In the 1980s–1990s, Araeen created 3 x 3 grids made up of nine panels using disparate and fragmented images from the world around him. Known now as his Cruciform works, this series of works was created in the context of the ebbing of Third World struggle, the end of the Cold War, the consolidation of a restructured capitalism, and a new round of imperialist wars.
In Jouissance (1993–94), the centre photograph features a Mulsim woman in complete purdah being offered a cigarette by a glamorous white woman who smiles generously. Three cigarettes protrude from the packet which advertises the name "West".
The four surrounding photos show television images of a bombed and destroyed city. The work was created shortly after the Gulf War, which, as he watched the bombardment of war images from Karachi, highlighted to Araeen the growing power of information technology in the form of satellite television.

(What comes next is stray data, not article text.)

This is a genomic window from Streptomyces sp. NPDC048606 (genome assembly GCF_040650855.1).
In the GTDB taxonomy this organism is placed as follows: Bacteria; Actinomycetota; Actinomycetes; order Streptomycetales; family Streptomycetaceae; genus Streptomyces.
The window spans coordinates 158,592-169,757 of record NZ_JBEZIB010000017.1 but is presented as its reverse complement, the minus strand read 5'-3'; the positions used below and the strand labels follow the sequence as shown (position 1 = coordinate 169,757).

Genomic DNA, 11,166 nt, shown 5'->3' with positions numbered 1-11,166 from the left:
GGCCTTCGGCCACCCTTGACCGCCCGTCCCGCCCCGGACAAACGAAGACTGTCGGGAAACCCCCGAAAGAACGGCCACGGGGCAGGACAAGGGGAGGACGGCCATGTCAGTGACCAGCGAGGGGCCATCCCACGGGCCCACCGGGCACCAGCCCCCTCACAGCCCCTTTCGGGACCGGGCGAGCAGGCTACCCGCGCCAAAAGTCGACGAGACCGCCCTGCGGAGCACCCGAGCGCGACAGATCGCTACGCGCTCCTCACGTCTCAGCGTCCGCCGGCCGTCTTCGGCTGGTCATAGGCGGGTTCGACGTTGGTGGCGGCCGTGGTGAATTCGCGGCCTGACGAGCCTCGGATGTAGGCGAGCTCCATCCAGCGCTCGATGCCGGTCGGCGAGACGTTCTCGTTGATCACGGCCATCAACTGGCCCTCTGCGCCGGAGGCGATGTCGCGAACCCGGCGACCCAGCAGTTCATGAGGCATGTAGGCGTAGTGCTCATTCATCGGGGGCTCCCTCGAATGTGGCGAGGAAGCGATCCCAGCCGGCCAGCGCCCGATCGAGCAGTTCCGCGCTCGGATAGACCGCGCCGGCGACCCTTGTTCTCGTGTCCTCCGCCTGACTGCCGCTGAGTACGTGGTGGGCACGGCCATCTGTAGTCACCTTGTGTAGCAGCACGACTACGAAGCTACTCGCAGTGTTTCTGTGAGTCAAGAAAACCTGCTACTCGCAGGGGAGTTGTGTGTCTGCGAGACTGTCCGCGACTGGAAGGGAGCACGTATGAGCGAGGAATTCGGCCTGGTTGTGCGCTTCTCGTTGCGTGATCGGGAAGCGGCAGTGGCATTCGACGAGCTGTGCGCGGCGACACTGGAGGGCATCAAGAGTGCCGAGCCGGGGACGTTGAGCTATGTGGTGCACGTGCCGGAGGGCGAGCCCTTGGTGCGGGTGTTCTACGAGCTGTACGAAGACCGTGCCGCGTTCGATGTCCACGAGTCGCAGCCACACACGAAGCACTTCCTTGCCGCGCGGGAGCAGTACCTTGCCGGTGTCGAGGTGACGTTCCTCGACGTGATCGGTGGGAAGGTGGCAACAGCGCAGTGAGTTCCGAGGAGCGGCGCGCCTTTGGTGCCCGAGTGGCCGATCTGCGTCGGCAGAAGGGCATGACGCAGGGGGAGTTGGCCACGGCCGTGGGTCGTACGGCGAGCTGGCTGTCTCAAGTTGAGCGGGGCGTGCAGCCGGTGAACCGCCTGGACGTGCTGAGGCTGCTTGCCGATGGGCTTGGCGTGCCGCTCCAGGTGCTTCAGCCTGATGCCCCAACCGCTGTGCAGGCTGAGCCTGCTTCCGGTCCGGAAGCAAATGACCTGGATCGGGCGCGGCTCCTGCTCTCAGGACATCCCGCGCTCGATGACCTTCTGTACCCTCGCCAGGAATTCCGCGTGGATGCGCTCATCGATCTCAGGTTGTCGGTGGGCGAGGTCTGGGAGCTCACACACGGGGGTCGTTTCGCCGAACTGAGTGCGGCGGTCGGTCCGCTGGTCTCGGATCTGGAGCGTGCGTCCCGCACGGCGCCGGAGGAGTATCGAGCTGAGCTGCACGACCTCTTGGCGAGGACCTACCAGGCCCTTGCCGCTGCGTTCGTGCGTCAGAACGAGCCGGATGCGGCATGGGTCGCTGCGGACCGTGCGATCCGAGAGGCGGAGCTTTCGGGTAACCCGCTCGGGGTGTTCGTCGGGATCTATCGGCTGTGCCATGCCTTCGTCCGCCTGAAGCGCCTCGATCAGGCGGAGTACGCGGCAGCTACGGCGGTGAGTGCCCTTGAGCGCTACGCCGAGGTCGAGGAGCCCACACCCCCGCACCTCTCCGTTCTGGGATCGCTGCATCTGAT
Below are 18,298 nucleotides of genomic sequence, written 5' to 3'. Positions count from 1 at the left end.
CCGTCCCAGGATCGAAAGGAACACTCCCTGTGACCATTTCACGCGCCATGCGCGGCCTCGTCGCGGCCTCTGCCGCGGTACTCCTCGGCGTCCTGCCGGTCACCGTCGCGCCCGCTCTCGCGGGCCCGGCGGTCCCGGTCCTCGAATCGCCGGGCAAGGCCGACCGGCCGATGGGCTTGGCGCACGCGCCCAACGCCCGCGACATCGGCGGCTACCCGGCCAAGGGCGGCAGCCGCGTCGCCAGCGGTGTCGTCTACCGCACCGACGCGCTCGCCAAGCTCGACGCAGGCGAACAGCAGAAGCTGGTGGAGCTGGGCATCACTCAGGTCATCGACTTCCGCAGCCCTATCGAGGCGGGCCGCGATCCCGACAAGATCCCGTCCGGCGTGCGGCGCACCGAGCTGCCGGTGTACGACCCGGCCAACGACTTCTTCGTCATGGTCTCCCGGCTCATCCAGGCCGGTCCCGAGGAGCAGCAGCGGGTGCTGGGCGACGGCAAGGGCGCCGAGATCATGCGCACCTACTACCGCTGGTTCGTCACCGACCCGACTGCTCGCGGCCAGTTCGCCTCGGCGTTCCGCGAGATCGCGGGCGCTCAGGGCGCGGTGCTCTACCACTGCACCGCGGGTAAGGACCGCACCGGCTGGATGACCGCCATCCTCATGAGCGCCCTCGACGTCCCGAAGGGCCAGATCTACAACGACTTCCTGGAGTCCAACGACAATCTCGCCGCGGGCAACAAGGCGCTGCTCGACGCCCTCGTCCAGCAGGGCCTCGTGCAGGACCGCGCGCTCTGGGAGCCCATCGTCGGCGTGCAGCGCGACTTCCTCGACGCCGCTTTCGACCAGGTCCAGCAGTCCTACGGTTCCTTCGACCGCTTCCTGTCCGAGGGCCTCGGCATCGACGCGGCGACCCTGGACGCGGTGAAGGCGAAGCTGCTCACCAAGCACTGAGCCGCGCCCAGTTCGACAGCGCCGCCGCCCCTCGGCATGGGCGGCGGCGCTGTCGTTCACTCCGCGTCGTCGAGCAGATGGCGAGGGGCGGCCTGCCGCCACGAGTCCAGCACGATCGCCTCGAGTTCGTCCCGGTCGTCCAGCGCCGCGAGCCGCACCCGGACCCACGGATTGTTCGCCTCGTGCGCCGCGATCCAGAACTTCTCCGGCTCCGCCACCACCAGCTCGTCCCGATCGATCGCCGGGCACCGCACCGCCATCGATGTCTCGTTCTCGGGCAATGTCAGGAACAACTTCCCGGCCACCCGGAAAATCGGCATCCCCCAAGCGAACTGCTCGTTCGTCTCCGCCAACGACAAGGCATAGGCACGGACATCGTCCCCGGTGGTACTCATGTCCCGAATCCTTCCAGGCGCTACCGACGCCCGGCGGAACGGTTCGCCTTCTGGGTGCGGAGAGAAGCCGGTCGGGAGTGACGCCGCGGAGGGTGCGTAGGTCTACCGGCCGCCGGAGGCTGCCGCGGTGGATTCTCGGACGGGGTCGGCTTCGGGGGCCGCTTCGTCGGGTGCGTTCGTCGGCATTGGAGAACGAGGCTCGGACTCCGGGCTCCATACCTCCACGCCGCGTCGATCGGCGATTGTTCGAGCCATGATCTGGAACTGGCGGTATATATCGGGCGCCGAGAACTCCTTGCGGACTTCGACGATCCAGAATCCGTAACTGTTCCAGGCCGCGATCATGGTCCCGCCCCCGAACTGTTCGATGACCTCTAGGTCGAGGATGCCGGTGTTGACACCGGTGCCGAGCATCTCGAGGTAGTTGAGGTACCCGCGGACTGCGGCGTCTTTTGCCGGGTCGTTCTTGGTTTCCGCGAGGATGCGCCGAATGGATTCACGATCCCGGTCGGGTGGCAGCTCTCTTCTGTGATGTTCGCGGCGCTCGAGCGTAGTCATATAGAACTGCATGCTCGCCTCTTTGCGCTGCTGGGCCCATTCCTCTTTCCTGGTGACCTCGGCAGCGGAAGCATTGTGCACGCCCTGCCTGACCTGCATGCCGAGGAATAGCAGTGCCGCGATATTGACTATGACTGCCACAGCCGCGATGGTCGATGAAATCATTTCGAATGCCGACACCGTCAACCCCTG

The use of this advert demonstrates how the pernicious after-effects of colonialism are psychological as well as economic and social. While the colonised became the exotic other for the coloniser, the white European became the ideal other for the colonised. This is reinforced culturally by the export of American and European cinema, television programmes and by advertising, with the latter often directed towards the creation of world markets for products produced by or under franchise from the West, or else exploits the idealised image of white people.
The juxtaposition of the images of warfare with the advert highlights Western identity as a construction imposed by violence and coercion on a colonised society.